Specialness is both a human desire and experience, and a medium to communicate other human desires and experiences. (Leah Clements)
London-based artist Leah Clements opened her first solo show at the VITRINE gallery in Bermondsey Square this August. This exhibition encompasses two performances. The first, marking the opening of her show, on the private view and the second, shaping the end of the exhibition.
Clements’ work, oscillating between performance, audio or video work and gatherings is grounded within social situations and human behaviour. She focuses on little ‘oddities’ or relationship anomalies that make up our structure, singularizing the individual in an intimate manner. However, Clements’ centre of attraction isn’t only based on the ‘I’ but dwells within group dynamics or how each person, with their distinctive gestures, interact towards or against each other. The audience’s role becomes key in Clements’ work as it only exists within the exchange between her investigation and ‘our’ input as human ‘external sources’.
For this show titled You Promised Me Poems, Clements explores ideas of empathy and emotional or physical pain generated within relationships; questioning what remains from this suffering when the cause or source has passed. Clements based her performance on the relationship between two sisters, Barbara and Susana Monteiro. Clements interviewed Susana and recorded the encounter through an audio format. Barbara then performed her sister’s interview during the night of the private view, using headphones and an iPod, speaking out loud, transferring this intimate moment to the audience. Barbara embraced a key position in the aspect of a potential power structure as she chose what information to keep or leave out from the original dialogue between Clements and her sister.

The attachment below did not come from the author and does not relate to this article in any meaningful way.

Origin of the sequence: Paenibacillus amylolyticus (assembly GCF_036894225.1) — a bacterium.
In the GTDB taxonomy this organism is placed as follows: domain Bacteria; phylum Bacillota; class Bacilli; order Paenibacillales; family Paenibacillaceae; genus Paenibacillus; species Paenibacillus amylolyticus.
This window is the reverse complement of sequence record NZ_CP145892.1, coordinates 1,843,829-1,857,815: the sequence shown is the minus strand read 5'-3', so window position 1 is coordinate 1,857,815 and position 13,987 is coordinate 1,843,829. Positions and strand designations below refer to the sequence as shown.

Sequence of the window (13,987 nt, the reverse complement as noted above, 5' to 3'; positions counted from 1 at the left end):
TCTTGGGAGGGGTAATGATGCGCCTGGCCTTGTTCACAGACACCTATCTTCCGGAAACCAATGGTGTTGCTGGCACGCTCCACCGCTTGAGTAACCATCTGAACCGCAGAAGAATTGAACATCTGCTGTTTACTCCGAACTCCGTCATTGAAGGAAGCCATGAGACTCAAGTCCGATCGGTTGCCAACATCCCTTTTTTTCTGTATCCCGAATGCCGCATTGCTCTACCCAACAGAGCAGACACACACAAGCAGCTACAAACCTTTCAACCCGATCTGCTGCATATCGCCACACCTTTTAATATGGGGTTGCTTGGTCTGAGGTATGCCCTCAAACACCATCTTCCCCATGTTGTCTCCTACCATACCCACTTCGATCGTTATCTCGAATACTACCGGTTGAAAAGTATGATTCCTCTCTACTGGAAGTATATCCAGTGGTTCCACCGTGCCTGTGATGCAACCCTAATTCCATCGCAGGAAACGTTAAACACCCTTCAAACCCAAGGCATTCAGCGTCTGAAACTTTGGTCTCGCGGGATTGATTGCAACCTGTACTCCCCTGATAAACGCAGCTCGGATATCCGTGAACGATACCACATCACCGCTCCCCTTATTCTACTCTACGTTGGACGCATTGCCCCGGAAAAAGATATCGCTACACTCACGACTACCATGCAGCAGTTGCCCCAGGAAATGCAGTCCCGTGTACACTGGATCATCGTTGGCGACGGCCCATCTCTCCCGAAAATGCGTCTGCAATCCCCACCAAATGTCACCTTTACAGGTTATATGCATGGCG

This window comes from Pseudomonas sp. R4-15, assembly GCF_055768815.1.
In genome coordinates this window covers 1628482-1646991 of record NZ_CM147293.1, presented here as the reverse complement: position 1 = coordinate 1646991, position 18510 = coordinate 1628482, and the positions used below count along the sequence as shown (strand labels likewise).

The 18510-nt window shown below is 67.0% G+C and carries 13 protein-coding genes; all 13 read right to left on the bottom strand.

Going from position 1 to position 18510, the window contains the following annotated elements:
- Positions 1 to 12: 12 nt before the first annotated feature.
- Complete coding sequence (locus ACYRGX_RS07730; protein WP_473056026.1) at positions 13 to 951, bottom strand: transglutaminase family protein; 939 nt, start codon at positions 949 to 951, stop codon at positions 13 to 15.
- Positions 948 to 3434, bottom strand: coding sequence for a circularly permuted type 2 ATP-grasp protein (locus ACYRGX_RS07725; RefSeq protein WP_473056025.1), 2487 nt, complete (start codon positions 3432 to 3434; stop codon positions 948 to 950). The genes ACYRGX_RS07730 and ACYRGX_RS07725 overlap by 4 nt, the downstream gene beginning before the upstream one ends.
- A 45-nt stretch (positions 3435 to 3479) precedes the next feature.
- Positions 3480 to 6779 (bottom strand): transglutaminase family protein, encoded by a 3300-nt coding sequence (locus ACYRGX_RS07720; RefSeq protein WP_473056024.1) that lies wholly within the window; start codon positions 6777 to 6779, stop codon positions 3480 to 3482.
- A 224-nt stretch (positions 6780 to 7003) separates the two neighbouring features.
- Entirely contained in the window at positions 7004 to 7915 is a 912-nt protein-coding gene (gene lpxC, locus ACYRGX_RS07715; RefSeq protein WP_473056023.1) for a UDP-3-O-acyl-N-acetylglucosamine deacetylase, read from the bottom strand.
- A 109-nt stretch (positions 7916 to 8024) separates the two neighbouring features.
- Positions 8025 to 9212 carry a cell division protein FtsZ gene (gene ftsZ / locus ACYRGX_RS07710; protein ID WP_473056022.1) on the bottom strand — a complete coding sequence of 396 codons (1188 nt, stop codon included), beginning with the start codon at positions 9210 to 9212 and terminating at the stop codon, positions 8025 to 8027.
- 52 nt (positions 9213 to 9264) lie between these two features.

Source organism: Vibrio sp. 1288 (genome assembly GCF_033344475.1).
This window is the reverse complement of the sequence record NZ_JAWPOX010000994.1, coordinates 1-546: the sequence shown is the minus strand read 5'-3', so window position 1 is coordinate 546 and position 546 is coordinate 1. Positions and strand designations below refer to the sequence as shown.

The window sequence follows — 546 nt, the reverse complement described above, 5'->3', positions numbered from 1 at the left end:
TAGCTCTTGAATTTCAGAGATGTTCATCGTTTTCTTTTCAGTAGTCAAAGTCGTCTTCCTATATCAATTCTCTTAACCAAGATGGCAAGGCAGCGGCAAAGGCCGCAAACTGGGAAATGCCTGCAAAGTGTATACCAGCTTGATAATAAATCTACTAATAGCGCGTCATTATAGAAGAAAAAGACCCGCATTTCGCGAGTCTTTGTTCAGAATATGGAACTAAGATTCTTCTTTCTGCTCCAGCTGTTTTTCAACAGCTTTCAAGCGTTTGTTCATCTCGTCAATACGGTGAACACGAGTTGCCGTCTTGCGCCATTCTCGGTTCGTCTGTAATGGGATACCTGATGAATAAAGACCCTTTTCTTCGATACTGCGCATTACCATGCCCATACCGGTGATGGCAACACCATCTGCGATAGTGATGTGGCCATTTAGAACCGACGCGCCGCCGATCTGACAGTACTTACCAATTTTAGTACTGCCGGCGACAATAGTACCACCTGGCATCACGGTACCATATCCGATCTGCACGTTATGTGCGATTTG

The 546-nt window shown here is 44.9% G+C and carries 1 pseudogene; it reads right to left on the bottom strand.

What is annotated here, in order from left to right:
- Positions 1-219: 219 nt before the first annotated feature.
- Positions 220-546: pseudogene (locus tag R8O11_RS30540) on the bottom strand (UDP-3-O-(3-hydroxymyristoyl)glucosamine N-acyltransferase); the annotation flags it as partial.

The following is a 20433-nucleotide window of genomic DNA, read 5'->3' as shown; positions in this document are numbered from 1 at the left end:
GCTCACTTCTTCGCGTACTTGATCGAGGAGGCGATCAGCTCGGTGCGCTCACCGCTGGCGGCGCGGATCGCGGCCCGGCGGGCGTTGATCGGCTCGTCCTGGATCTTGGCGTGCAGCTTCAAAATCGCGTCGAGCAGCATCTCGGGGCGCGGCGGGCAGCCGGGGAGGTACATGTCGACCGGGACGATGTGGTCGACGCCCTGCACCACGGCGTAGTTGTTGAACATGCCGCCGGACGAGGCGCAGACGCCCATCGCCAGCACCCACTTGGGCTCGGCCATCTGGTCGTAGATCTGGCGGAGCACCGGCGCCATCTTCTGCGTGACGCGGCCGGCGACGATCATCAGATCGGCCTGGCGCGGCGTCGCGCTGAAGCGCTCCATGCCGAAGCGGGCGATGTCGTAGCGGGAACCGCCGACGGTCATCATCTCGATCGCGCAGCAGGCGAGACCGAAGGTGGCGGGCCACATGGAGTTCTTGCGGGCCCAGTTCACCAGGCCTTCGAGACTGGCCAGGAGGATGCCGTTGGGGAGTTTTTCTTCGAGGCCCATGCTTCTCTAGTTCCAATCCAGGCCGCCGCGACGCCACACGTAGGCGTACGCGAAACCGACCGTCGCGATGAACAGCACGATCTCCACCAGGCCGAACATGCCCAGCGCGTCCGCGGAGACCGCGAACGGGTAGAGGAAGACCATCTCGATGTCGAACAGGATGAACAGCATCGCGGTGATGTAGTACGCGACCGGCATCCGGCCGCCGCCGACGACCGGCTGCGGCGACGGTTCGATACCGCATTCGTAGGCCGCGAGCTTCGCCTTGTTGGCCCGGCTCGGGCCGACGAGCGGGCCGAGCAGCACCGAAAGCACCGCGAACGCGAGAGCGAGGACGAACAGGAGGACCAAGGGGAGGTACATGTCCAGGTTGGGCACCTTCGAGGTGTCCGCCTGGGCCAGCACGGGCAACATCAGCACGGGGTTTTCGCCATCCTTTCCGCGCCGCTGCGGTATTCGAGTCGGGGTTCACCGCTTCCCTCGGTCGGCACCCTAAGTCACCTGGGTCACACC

The performance takes us on a passage of time through extremely intimate anecdotes or memories, relating or incessantly coming back to pain and its physical manifestations within each sister’s bodies. There is a specific significance to the transference of pain from one sister to another; if Barbara is in pain, Susana can then feel this physical suffering in her own body. This moment of transference is the fundamental aspect that Clements addresses in her work, with the idea of empathy becoming a central connecting thread delineating one person’s pain from the next. The original ‘source’ of torment is able to shift from one individual to the next in a mystifying indissoluble way.
The trace of Barbara’s performance remains in audio form. This audio recording becomes the work that can be witnessed in the gallery after the private view. Clements chose this medium over video, as she wanted to produce a shift between the ‘original source’ of pain and what is related to the audience. Clements becomes ‘the connecter’ between the Monteiro sisters’ intimacy and our reaction towards their rapport. The audio work that remains is presented through glass, making our interaction more physical, or even intimate, as we are tempted to gain proximity and press up against this recounted auditive closeness. This goes hand in hand with the size of the gallery, being prone to an intimate encounter in a sixteen square metre space.
The show continues to transform after the next and final performance, on the 22nd of August. During this event, Clements will give the audience the possibility of taking a personality test where the results will only be revealed to her. The perception of the work will be entirely based on the viewer’s answers. With this gathering, Clements’ motivations continue to be rooted in ideas of specialness, disappointment or engagement. By immersing herself within the complexity of human relationships, Clements pushes the boundaries of feeling, being in this case the perception of strain or discomfort. In doing so she observes how a specific sensation shifts from its point of origin to its receptor. Levels of empathy reinforce this precise moment of transition.
The work takes on a transcending aspect with the questioning of how an individual deprived of any intimacy with the person carrying this pain may still be able to feel something, anything, regarding them. It is much easier to generate empathy towards a known object or person with whom we preserve an intimate relationship, yet how does one react when presented with the raw sensations of pain and fleeting closeness occurring in a complete foreign context to our intimate sphere? This grasping duality becomes a point of separation taking place within each individual witnessing Leah Clements’ work. You Promised Me Poems exists, in each of our realities, and simultaneously varies from one person to the next whilst maintaining one common tie; transference.
All images are by Leah Clements